Monday, September 21, 2015

Review: French Kids Eat Everything

I checked French Kids Eat Everything out of the library because it seemed entertaining in the way Bring Up Bebe seemed to be, rather than because I thought I might learn something from it. After, as a Chinese person who eats nearly everything, I never thought my heritage would allow my children to not eat everything. An observation of my wife's Chinese relatives indicated that my assumption is absolutely untrue: mainland Chinese are just as bad as Americans in being averse to trying new foods, and I predict that in the coming decades the obnoxious Chinese tourist will replace the obnoxious American tourist in reputation for being loud, mono-lingual --- especially in the assumption that every Asian-looking person speaks Chinese --- and unable to tolerate different cuisines.

French Kids Eat Everything's written by a Canadian from Vancouver. Also a non-engineer/non-scientist, the book's full of generalizations unpacked by studies, and an over-emphasis in comparing her/her family's bad American poor eating habits. Given the huge diversity in cultures in American backgrounds, it's poor practice to generalize. In particular, I've encountered a French person in Japan who was having a miserable time because she refused to learn to eat with chopsticks, and couldn't stand rice every day. Clearly, the culinary culture and education of the French does not extend to learning to eat Asian foods, and the French can be just as obnoxious about being unable to adapt as anyone else can be.

Nevertheless, the book has a few tips (she calls them "rules") for parents with kids who will only eat a few foods:
  1. Parents: You are in charge of your children's food education
  2. Avoid emotional eating: food is not a pacifier, a distraction, a toy, a bribe, a reward, or a substitute for discipline.
  3. Parents schedule meals and menus. Kids eat what adults eat: no substitutes and no short-order cooking.
  4. Food is social. Eat family meals together at the table, with no distractions.
  5. Eat vegetables of all colors of the rainbow. Don't eat the same main dish more than once per week.
  6. For picky eaters: You don't have to like it, but you do have to taste it. For fussy eaters: You don't have to like it, but you do have to eat it.
  7. Limit snacks, ideally one per day (two maximum), and not within one hour of meals. In between meals, it's ok to feel hungry. At meals eat until you're satisfied rather than full.
  8. Take your time, for both cooking and eating. Slow food is happy food.
  9. Eat mostly real, home made food, and save treats for special occasions.
  10. Eating is joyful, not stressful. Treat the food rules as habits or routines rather than strict regulations; it's fine to relax them once in a while.
If you've read up on recent nutritional literature, such as In Defense of Food, none of this should be a surprise.  In particular, #5 and #9 are very common advise. What's controversial is #3 and #7. As a Dad, I'm very OK with letting my son get hungry and denying him food. I definitely don't view hunger as a bad thing at all. But for most American and Asian mothers, this is a no-no. I suspect this comes from food being scarce during the Great Depression, and of course, Asian famines were part of the history. In any case, good luck convincing your significant other to go with #3 and #7. In particular, American schools with their snack times that seem to go on through all parts of the day probably make it impossible to stick to rule #7.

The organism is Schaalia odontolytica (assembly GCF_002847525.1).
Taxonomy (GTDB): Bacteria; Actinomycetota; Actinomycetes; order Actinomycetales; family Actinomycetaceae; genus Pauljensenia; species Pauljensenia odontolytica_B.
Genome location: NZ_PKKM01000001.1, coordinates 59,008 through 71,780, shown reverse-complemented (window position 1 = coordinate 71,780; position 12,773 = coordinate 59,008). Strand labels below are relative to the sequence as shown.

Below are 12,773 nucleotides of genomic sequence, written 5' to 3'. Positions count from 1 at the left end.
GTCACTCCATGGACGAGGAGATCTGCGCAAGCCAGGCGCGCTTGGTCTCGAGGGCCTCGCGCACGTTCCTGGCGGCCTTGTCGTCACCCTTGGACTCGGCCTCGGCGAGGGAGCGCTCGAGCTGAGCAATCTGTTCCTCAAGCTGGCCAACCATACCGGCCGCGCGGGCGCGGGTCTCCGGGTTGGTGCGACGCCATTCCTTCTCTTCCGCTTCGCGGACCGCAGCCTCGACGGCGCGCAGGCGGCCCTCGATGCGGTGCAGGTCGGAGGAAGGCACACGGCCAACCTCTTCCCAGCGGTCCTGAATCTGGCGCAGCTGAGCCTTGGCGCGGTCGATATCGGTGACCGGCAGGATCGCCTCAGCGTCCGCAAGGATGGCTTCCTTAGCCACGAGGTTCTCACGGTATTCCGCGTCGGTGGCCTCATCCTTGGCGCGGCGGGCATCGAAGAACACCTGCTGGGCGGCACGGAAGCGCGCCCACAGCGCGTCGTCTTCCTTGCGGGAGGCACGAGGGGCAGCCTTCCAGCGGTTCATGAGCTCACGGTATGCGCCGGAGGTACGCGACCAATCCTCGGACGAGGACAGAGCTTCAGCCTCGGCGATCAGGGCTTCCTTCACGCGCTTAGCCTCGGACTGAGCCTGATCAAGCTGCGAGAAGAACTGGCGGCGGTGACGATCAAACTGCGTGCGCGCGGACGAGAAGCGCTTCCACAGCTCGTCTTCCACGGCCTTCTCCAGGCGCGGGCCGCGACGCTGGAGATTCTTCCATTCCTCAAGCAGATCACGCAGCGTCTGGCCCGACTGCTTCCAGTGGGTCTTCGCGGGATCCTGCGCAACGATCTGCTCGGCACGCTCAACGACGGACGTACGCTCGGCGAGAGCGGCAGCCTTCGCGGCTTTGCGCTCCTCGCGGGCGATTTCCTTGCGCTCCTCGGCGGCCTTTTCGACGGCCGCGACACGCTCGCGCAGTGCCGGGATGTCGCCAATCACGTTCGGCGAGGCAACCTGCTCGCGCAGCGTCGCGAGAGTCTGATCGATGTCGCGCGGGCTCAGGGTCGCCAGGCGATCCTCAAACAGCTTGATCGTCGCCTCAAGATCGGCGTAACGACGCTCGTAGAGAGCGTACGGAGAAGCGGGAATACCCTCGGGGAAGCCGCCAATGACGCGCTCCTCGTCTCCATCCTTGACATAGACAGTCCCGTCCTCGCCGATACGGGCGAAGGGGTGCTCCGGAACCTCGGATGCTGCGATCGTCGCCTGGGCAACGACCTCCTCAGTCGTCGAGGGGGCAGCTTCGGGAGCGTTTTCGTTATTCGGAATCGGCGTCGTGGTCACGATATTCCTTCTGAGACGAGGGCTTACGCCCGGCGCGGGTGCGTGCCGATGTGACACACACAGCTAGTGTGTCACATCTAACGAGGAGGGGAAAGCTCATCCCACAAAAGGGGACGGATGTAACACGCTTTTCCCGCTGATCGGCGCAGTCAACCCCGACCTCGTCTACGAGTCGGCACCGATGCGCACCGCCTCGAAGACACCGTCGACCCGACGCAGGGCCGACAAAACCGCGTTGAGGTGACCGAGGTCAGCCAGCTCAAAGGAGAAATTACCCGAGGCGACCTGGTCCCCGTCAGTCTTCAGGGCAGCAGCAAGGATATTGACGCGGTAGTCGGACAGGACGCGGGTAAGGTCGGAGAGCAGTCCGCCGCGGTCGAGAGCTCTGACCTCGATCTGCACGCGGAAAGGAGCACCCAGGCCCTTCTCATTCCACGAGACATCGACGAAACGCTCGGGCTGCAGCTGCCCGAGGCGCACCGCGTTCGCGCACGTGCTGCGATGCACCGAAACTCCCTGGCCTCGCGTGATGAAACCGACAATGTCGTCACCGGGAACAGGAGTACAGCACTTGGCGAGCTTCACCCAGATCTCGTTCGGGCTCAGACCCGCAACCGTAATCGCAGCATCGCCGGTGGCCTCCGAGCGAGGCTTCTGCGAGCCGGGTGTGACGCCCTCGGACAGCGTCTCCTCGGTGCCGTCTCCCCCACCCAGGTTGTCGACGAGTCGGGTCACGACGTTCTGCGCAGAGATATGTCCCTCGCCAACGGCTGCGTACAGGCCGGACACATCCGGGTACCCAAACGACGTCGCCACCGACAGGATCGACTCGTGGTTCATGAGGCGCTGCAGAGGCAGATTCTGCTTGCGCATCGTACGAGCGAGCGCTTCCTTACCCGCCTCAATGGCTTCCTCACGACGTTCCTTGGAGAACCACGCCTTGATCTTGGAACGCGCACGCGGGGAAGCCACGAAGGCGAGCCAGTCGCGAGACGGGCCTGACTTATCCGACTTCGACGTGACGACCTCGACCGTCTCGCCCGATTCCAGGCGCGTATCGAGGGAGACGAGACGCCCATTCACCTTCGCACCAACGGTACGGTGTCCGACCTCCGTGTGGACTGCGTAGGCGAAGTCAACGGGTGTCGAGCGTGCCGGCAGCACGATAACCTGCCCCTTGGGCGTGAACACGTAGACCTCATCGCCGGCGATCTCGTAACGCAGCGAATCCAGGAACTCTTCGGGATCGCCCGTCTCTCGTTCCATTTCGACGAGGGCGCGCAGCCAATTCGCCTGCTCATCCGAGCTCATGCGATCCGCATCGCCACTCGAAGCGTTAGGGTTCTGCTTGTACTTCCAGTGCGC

In any case, the book does do a good job explaining how the French social system supports a fairly healthy eating culture. On the other hand, it's clear to me that it's not perfect: having had French meals that took over 2+ hours to serve and that still leave me fairly hungry at the end of a long day of cycling, I think that there's a lot to be said for American-style flexibility and portioning if you're involved in a lot of heavy physical activity and would just like to go to bed after a long hard day. And I'm not sure the author herself has had enough experience with a wide variety of food cultures to understand that the Asian cultures themselves have reasonable food cultures without having insanely long meal-times and school-enforced rules about eating. In particular, I've seen enough French people balk at what they consider "foreign Asian food" to find it hard to believe that the French have a complete (or even adequate) answer to modern society's dining crisis.

Despite all this, I'd recommend this book to the typical parent. In particular, if it helps convince you that it's OK for your child to be hungry because he refused lunch, and that in the long run that'll make him healthier, I think it's well worth your time to read it.
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